Saying farewell to community leaders
Published 10:37 am Wednesday, January 21, 2015
Bricksons will provide pastoral care in Brooklyn Center
After almost eight years of service in the Albert Lea Salvation Army, Capts. Jim and Lee Brickson will leave the community on Monday to begin a new assignment.
The Bricksons, who arrived in Albert Lea in June 2007, will move to Brooklyn Center to be closer to the Minnesota Autism Center, where their youngest daughter, Tianna, will begin school. The school will offer specialized care for Tianna, who is diagnosed with Fetal Alcohol Syndrome.
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“We never have any expectation of a time that we stay in a community; however, we feel fortunate that the Salvation Army has seen the benefit of allowing us to stay here this long,” Lee said.
In Freeborn County in the last century, the average stay of an officer has been less than three years. The Salvation Army assigns its officers based on personal gifts, along with reflections and prayer of senior leaders.
Jim said when they first arrived in Albert Lea in 2007 during the onset of a recession, they were right out of the seminary.
“We were really excited about doing work for Christ,” he said.
Since they have been here, he said, he thinks the organization has become an accepted part of the community.
In addition to offering help locally after tornadoes touched down in several locations in Freeborn County, the organization provided relief after natural disasters in Rushford, Cedar Rapids, Iowa, and Minot and Bismark, North Dakota, to name a few.
While they previously had a food distribution program at the food shelf, they also implemented a five-day-a-week community meal, which has been downsized to one day a week, along with the Centershot Ministries archery program for area youth and hosting support groups for people who lost their jobs during the recession, among others.
Jim garnered state and national attention in December 2013 after participating in a bell-ringing challenge with others across the country.
Jim rang for 105 consecutive hours in the center court of Northbridge Mall and broke a previous record for continuous bell-ringing that was set at 80 hours.
“That was a testament of community strength,” he said.
He said the goal from the beginning of the bell-ringing challenge was to bring the community together — and that is what happened.
“I’ve never experienced a community that was this strong,” Jim said. “When they put their mind to something here, they really put their mind to it.”
The couple said this sense of community is something they will never forget about Albert Lea. For the first time in their married life, they noted they felt like they were at a place where they could believe in their community.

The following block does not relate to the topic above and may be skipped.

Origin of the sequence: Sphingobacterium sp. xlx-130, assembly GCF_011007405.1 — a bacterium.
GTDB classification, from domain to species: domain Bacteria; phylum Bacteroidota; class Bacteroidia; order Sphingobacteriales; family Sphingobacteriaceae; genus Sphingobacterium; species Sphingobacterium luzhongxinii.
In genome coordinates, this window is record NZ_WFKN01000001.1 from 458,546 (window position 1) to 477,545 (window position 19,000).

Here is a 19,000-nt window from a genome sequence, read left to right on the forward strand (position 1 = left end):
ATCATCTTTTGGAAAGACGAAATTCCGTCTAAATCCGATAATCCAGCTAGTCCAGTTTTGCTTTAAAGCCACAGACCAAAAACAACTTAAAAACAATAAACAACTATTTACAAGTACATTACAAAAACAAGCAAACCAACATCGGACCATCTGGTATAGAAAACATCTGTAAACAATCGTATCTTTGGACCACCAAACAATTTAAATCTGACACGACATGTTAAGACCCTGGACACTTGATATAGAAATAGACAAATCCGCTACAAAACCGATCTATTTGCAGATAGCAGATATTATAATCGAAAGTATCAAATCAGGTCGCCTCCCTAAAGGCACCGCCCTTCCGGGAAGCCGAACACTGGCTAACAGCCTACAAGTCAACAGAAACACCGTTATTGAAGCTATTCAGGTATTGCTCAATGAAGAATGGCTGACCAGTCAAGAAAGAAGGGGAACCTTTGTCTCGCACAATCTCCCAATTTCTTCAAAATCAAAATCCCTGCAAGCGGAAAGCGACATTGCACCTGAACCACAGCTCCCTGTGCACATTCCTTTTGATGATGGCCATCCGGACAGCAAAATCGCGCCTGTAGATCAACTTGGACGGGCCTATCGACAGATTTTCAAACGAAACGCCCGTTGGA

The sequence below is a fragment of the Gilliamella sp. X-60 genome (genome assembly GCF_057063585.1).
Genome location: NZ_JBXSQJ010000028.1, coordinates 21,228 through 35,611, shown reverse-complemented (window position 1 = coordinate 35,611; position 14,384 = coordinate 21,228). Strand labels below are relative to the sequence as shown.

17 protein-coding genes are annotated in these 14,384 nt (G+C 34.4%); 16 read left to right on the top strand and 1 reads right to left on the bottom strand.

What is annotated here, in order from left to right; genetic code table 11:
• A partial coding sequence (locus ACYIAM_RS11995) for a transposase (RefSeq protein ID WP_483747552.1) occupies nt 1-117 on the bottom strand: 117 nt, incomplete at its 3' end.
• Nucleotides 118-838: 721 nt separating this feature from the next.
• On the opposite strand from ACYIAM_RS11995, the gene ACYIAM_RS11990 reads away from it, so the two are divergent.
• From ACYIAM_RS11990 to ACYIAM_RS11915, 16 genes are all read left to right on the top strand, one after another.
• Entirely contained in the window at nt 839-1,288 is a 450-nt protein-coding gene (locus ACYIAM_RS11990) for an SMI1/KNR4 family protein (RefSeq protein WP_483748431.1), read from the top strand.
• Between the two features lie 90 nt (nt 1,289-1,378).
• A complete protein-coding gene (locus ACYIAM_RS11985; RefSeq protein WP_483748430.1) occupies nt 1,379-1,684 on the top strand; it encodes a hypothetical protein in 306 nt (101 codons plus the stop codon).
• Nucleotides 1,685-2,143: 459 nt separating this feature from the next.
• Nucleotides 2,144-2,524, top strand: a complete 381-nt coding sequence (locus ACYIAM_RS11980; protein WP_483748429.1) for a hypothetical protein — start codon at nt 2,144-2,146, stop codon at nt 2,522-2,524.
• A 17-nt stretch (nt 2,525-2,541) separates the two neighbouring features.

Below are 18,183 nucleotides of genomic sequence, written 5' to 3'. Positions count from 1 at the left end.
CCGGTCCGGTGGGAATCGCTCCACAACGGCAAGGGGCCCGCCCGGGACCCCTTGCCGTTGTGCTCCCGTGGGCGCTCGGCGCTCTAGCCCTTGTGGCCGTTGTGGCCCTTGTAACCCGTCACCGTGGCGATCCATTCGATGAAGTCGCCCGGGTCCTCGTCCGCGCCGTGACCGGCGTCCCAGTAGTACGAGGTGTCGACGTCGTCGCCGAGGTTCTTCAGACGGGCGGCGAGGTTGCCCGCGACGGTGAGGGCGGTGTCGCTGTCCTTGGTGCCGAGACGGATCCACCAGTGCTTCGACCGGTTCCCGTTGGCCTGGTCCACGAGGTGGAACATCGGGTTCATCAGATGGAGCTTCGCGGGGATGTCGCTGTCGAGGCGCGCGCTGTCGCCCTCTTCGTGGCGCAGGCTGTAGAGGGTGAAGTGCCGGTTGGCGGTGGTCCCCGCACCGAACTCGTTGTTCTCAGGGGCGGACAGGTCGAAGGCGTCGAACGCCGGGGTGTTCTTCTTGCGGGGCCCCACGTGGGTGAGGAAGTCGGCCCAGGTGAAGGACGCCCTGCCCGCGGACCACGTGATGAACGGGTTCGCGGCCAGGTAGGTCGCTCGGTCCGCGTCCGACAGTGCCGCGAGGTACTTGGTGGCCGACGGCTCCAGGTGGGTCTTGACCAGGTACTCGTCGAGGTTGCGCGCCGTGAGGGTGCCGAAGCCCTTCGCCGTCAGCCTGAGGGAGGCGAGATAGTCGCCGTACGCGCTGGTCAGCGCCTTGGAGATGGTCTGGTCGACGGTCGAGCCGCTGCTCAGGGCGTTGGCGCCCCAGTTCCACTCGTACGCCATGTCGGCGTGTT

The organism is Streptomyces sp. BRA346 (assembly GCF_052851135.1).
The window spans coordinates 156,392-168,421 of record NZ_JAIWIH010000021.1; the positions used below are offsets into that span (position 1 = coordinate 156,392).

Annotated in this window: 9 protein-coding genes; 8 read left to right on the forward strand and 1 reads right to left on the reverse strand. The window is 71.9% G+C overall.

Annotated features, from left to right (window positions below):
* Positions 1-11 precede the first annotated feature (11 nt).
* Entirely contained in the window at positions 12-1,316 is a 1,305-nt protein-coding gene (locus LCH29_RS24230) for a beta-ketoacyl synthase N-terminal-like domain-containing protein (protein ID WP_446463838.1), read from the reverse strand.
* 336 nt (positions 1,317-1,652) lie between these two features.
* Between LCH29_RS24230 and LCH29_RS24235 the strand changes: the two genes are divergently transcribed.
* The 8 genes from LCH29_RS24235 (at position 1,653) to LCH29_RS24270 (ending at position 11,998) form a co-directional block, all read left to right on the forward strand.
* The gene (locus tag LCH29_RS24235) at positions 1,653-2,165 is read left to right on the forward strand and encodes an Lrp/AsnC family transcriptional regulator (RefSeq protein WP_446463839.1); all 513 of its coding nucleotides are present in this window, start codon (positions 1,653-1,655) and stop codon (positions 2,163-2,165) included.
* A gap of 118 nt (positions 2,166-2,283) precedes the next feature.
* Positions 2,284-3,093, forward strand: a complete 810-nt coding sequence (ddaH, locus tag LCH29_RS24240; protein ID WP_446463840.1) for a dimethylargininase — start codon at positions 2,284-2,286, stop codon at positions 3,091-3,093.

“It’s going to be weird to go down the street and not know people,” Lee said.
The couple will conduct pastoral care at their new Salvation Army location in Brooklyn Center.
The Bricksons thanked residents for welcoming them to the community and particularly those who put in extra effort to care for their daughter.
There will be a farewell gathering at 2 p.m. Sunday at the Fairlane Building at the Freeborn County Fairgrounds. Following a program, there will be cake and coffee.
With the Bricksons’ departure, the Albert Lea Salvation Army will be led by Maj. Elsie Cline.
If you go
What: Farewell gathering for Albert Lea Salvation Army Capts. Jim and Lee Brickson
When: 2 p.m. Sunday
Where: Fairlane Building, Freeborn County Fairgrounds
Meet the new leader
With the departure of Albert Lea Salvation Army Capts. Jim and Lee Brickson to Brooklyn Center, the local Salvation Army will be led by Maj. Elsie Cline, who has served in the city since June.
Cline, 61, grew up on a farm in Pennsylvania and said from the age of 10 felt she was called to be a missionary.
“I always felt that was what God wanted me to do,” Cline said.
She said she was introduced to the Salvation Army church through a roommate and became a member — or what the Salvation Army calls a “soldier” — in 1972.
She graduated from Salvation Army officer training in 1982 and over the years has served as either a Salvation Army officer or missionary in numerous locations, including Green Bay, Wisconsin; Holland, Michigan; Mexico; Chicago, the Dominican Republic; Costa Rica; Spain and Portugal.
She is fluent in Spanish and was sent to Albert Lea to help with the Hispanic ministry.
“I love it,” Cline said. “I love the small town. I’m a small-town person, and I love the relationship building.”
She said she recognizes a need to teach English to Spanish-speaking people and beginning today will be offering classes English classes. They will be from 5 to 6 p.m. at the Salvation Army every Wednesday and Thursday.
In June Cline will find out if other Salvation Army officers will come to assist.
“Albert Lea has a lot of potential,” she said.